Investors in dollar-denominated assets likely to benefit from depreciating rupee against USD
Generation of long-term returns and preservation of capital should be the primary objective of making an investment.
The primary objective of making an investment should be generation of long-term returns and preservation of capital. This is intertwined with a number of other factors that are primary or fundamental, such as the state of the economy, the level of inflation, nature of government policies, corporate profitability and the overall liquidity conditions.
Apart from these factors, there are secondary drivers that determine returns. One such secondary factor is currency exchange rate, which is particularly relevant when one makes cross-border investments. Investors in dollar-denominated assets are likely to benefit from the current trend of depreciating rupee v/s the US dollar, as their realisations in rupee terms will be higher. This, in turn will shore up returns as well.
Rationale for cross border investments
Along with the risk of short-term volatility, cross-border investments also face the risk of currency movement. Mere high returns coming from an overseas investment due to depreciation in local currency should not be the primary consideration while making cross-border investments. Returns should be justifiably higher for the higher level of risk involved due to currency fluctuations.
In the current context, keeping in mind the US dollar-rupee example, the dollar-denominated investments by Indian investors have done quite well. There are two reasons for the same - (1) the US economic growth has gathered pace, and (2) corporate profitability in the US has improved, sending US stocks higher. The recent depreciation in the rupee versus US dollar has added to the gains.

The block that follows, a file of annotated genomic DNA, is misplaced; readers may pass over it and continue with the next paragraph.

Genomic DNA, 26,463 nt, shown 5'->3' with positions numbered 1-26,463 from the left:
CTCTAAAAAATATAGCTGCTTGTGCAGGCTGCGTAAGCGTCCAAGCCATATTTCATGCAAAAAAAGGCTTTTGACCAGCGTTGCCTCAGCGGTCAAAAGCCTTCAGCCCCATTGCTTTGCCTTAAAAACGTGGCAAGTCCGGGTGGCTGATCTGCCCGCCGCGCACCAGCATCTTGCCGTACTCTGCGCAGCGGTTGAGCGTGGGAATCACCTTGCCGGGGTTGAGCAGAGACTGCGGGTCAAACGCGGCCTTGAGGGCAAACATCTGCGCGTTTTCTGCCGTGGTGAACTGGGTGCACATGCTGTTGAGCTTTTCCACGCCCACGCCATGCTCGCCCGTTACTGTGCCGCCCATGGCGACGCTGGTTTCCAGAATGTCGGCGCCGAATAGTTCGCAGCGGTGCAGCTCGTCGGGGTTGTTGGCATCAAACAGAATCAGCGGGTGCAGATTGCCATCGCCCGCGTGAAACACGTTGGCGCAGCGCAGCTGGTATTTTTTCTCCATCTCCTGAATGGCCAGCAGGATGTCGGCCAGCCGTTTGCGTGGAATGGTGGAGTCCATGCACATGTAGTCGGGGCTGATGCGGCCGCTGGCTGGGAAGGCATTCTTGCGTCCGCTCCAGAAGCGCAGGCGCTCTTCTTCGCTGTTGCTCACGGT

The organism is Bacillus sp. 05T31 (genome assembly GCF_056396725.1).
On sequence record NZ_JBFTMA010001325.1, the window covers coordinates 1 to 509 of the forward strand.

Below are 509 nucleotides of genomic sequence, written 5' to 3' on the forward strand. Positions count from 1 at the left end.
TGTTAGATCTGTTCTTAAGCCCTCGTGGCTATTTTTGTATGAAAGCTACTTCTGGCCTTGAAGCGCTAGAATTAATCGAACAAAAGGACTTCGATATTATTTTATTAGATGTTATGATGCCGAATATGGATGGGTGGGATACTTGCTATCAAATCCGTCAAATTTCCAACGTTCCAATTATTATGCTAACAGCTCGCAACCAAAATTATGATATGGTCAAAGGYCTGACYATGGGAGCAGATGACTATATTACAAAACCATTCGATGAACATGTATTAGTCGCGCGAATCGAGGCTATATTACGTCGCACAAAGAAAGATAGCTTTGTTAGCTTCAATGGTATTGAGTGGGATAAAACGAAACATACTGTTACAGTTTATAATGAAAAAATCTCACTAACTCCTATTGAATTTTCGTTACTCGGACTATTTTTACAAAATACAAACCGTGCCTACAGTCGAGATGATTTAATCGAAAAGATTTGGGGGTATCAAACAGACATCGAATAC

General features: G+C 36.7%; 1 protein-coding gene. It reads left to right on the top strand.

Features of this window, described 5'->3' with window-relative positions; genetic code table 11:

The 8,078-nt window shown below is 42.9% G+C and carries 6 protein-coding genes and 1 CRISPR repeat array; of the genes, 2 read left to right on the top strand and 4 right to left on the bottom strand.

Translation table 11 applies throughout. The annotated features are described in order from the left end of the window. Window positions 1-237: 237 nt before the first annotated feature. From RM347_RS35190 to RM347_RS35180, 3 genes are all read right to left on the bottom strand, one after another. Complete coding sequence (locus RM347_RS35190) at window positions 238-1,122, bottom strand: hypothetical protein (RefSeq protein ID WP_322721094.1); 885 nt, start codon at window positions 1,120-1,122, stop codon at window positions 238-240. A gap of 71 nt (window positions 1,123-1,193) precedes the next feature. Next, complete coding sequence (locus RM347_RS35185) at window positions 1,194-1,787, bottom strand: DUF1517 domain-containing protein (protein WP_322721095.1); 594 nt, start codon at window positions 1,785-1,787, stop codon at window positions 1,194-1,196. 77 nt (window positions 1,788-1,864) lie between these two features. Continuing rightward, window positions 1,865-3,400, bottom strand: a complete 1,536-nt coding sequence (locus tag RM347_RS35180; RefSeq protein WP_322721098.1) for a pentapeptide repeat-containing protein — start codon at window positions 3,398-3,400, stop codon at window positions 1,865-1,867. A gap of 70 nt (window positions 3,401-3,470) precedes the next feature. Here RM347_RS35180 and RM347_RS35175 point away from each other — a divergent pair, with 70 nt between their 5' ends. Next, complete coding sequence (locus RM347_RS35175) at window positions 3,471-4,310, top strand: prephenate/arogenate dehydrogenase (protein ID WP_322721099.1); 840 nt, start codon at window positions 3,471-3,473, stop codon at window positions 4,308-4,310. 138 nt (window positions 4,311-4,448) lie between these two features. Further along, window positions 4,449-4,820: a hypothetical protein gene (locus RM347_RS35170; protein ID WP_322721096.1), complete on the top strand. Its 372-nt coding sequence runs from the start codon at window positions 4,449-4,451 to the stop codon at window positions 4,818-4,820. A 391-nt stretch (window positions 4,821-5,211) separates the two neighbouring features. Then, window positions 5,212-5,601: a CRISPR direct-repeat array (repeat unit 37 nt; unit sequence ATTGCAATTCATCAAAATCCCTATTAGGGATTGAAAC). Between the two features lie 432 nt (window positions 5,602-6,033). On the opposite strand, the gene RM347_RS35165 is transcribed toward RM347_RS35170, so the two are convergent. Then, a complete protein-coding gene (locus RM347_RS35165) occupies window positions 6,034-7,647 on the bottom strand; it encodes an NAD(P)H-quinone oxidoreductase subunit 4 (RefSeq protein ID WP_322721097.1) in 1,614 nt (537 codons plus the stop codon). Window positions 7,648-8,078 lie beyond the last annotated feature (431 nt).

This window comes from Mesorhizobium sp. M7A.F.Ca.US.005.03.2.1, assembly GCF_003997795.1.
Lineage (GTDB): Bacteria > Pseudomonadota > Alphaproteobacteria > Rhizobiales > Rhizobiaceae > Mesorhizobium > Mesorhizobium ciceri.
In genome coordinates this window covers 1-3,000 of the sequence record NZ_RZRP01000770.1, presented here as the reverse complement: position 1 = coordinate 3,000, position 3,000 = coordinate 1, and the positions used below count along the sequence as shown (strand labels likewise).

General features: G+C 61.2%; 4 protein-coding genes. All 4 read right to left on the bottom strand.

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Advantage of foreign stocks/funds
Investors can benefit from an allocation to international funds/stocks. The US dollar-based funds have generated returns in the range of 25-30% and some even higher in the last one year. This is almost double the returns from domestic equities for the same period. However, one must be aware of the rapidly changing global investment landscape that not only brings opportunities, but also throws up new challenges. Buying into a Microsoft, Google, Apple could just give you the edge you were looking at and, that too, from within the comforts through a feeder fund available in India. At the same time, currency risk is always critical. An appreciating local currency will eat into returns.
BY: Bhavesh Sanghvi
(The author is CEO of Emkay Wealth Management)
Source: DNA Money